However, these talent loving friends are not bleeding for what they call mother Nepal but are attempting to fool us with their self-serving logic. Let us not venture into what they attempt to bring to us for it is better to be poor with intact human dignity and freedom than stable Rana Sasan and Panchayat Raj. These “intellectuals” are worried that the big posts will now be handed over to the party operatives but they are so blind to not figure out that their party-less and bureaucracy-centric vision is thoroughly hollow and bankrupt. Their system is so corrupt that even sandal-wearing politicians become corrupt and start dejecting their own people if they ever enter there. Then again, if our “cream” friends are so superior to the rest of the public-school educated Nepalese, why don’t they come to the fore and lead?
Further, can any western education teach vision and wisdom? They can only produce mechanical brains with some statistical and mathematical abilities to attempt to implement something based on what the books say. But we need different mindset, unbound by books, one that has a vision in the first place and can translate that vision into reality. Only a leader that has experienced the ground realities of everyday people, is empathic to the pain of those people, has risen beyond self, has determination and confidence to lead the masses of people, and has management and organizational capabilities, can ever lead a country to greatness. This is not an easy feat for an everyday talented person but our book-loving friends are too naive to know that. Our Harvard educated PhD and non-PhD friends indeed attempted to build Nepal their way but they have only met failures. Many of them have already left Nepal in frustration and we know that they have no magic to solve the complex problems of Nepal and no persona to lead Nepal.
The challenge of Nepal is in finding a visionary leader who may come from the most humble of beginnings. But unless the system is restructured to make it conducive for new and better leadership to emerge past the old ones, all those potential leaders will die in the womb of Nepal long before they can display their mettle. There is severe need for transparency on how things are done from a household to the nation, from the individual political worker to the party. But today’s reality is that whoever happened to be at a high position will stay there till his or her death, even if the position was obtained by inheritance and not by inherent quality. Once in power, they are able to do anything with impunity as there are no checks and balances. But even if they were to exist, they would be ineffective when systems are too complex for them to be comprehensible to common people. But we have this notion that we could be masters of any complex system if only we had an opportunity to attend Harvard or MIT. But the unfortunate reality of the fact is that these institutions cannot teach any such magic to us.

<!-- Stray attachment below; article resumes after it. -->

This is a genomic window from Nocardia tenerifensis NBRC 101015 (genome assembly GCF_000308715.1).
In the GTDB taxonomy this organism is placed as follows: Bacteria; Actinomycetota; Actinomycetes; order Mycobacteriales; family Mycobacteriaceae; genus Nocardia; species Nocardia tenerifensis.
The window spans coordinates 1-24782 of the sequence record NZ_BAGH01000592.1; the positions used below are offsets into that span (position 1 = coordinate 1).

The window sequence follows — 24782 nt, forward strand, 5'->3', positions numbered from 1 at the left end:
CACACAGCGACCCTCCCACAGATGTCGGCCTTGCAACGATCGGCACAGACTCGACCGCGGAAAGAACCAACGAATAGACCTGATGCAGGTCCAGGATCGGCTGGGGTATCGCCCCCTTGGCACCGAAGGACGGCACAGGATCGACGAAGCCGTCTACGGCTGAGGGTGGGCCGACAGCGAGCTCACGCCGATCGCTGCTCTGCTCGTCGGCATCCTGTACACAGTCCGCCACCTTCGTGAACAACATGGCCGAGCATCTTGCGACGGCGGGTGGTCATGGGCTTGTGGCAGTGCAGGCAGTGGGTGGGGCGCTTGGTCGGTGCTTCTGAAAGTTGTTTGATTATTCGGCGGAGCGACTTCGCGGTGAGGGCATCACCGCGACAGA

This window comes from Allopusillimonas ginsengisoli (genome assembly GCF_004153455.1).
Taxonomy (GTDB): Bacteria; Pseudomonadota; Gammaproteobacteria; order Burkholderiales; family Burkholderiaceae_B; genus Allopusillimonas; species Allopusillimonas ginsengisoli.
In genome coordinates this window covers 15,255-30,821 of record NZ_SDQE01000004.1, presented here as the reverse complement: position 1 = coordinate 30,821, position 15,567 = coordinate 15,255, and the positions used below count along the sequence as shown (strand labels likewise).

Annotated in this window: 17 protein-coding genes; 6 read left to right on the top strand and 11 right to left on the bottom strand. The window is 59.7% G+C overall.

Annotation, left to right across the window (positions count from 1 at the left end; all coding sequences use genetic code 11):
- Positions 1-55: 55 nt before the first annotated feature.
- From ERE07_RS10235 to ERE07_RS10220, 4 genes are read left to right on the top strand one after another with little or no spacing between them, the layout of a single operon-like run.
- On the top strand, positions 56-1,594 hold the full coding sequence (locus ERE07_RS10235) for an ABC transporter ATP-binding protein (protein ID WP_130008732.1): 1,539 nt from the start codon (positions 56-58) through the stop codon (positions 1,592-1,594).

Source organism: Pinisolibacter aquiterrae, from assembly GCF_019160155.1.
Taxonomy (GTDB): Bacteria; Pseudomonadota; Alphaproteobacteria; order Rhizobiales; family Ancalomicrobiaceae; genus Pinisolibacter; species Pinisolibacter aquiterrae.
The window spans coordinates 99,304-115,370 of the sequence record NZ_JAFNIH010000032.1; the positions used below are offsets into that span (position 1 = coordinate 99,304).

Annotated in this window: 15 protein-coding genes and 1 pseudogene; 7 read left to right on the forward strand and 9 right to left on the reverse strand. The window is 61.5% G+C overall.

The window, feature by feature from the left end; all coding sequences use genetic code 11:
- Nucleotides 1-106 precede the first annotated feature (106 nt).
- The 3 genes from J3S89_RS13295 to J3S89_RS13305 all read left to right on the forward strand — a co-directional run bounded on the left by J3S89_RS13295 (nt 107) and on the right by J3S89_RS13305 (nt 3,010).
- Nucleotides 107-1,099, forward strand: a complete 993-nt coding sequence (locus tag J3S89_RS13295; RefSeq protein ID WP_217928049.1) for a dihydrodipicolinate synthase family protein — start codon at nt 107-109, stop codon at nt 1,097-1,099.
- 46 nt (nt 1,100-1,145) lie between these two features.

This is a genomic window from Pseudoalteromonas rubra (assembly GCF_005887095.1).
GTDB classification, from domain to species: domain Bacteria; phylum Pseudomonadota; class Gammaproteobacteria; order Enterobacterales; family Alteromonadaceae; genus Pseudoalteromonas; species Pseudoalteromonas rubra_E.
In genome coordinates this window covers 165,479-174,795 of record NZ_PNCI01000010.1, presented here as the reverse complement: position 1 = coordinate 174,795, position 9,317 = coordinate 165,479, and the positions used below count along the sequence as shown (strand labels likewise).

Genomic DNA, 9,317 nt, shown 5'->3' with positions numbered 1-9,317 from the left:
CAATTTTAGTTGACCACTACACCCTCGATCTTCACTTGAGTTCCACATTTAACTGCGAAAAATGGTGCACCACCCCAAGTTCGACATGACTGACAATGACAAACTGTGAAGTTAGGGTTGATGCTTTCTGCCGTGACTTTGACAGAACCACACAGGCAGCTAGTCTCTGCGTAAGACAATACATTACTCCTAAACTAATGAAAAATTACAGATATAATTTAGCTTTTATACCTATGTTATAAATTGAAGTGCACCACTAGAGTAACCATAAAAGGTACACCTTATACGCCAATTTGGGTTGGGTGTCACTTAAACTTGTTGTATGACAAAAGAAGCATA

Another problem to be understood is that our self-serving intellectuals seem to have too much free time, which they spend in bashing others and in writing loads of hollow complaints. When there is nothing better to do, everyone’s pastime naturally becomes petty politics (of course if they were real geniuses as they claim, they would have figured out the solution to the problems a long time ago). Until the day the system of governance is made simplified, resilient, self-sustaining, and self-improving, these problems will remain and the same talented people will use their brain to keep the system corrupt for their personal gain. Only a self-improving system can continuously enhance its capacity to deliver more service through the use of same amount of human resource. However, a system based on “natabad”, “kripabad”, “chakari” and “chaplusi” can never be self-sustaining and self-improving. In a corrupt system, our “intellectual” friends will never serve the “non-intellectual” and ordinary leaders elected by the people even if a fair system of electing the representatives were to be instilled. And, let us leave this topic of self-improving systems for yet another article!
(Pramod Dhakal is a former faculty member of Tribhuvan University and holds a Ph D in electrical engineering. He is Executive Director of Canada Forum for Nepal (www.cffn.ca) and lives in Canada. He can be reached at firstname.lastname@example.org)